IMO, the most important thing in this article is the last sentence.
I am sorry, but it is this long driver’s opinion that every “swing system” ever devised will not make you hit the ball farther or play better. No system is going to work for more than a very small percentage of people…if it actually works for anyone at all.
There is also no such thing as adding 30 yards instantly by the change of equipment or change of swing from one day to the next. If you are an experienced golfer and you take advantage of everything you can, you might be able to add 10-15 yards over several months.
If you are an inexperienced golfer, distance improvement can be much greater, but it still takes time. THERE ARE NO QUICK FIXES IN GOLF. Any one that tries to sell you that, might as well throw in some beach front property in Florida and part of the Brooklyn Bridge. Improvement in golf is small and it takes hundreds or even thousands of repetitions for it to become part of your muscle memory. Anything else is just a band aid that ends up being a bad habit.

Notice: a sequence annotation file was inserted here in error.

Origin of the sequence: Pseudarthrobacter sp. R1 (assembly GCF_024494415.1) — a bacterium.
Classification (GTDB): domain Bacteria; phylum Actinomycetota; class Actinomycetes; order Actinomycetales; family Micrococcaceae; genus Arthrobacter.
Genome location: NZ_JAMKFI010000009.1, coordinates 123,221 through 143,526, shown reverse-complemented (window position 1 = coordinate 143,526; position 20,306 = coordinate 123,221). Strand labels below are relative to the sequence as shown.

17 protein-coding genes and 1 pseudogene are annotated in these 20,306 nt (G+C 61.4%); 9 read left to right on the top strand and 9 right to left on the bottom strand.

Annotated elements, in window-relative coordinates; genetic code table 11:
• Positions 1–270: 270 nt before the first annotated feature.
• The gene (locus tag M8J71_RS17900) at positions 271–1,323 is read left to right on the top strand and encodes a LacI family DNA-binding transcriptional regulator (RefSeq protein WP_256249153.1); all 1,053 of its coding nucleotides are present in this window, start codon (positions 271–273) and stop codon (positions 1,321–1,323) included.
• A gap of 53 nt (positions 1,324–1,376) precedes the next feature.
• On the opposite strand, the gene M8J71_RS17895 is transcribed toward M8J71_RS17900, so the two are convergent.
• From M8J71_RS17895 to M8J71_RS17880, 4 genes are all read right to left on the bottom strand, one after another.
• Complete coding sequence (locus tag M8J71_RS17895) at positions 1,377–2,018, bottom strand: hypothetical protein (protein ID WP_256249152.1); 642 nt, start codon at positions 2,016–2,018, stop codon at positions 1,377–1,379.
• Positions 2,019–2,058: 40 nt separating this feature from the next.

Experienced or inexperienced, the object of making changes in your golf game is not about shooting one low round tomorrow. It is about your handicap being lower 6 months from now.
So here are some things that will make you longer and better 6 months from now. Don’t try to do everything at once. One step at a time. If you don’t understand something or disagree…immediately disregard it.
1. A driver that fits you. To get maximum yardage from a driver, you must have the proper loft and shaft flex.
2. Increase your flexibility. Stretching every morning before you go play for 15-30 minutes (I do), will add more yardage to your game than weight lifting or equipment changes. Lower back, hamstrings and shoulders/rotator cuffs are the ones I concentrate on.
3. Rotational exercises. Any kind of motion that will help you increase how well your torso rotates. I take a small (ladies size) 6 lb. medicine ball and swing it like a golf club while engaging the core muscles in my stomach. The smaller the ball, the better. I don’t like the use of weighted clubs. It ruins your feel and can cause tears in your wrists, elbows and shoulders.
4. Balance. You can swing as hard as you want as long as it is in balance. This “swing easy” nonsense is just a band aid to avoid being in balance and having good rhythm. I wrote about this in a previous post. If you click on “instruction and advice” on the right side of the blog and scroll back, you will find it.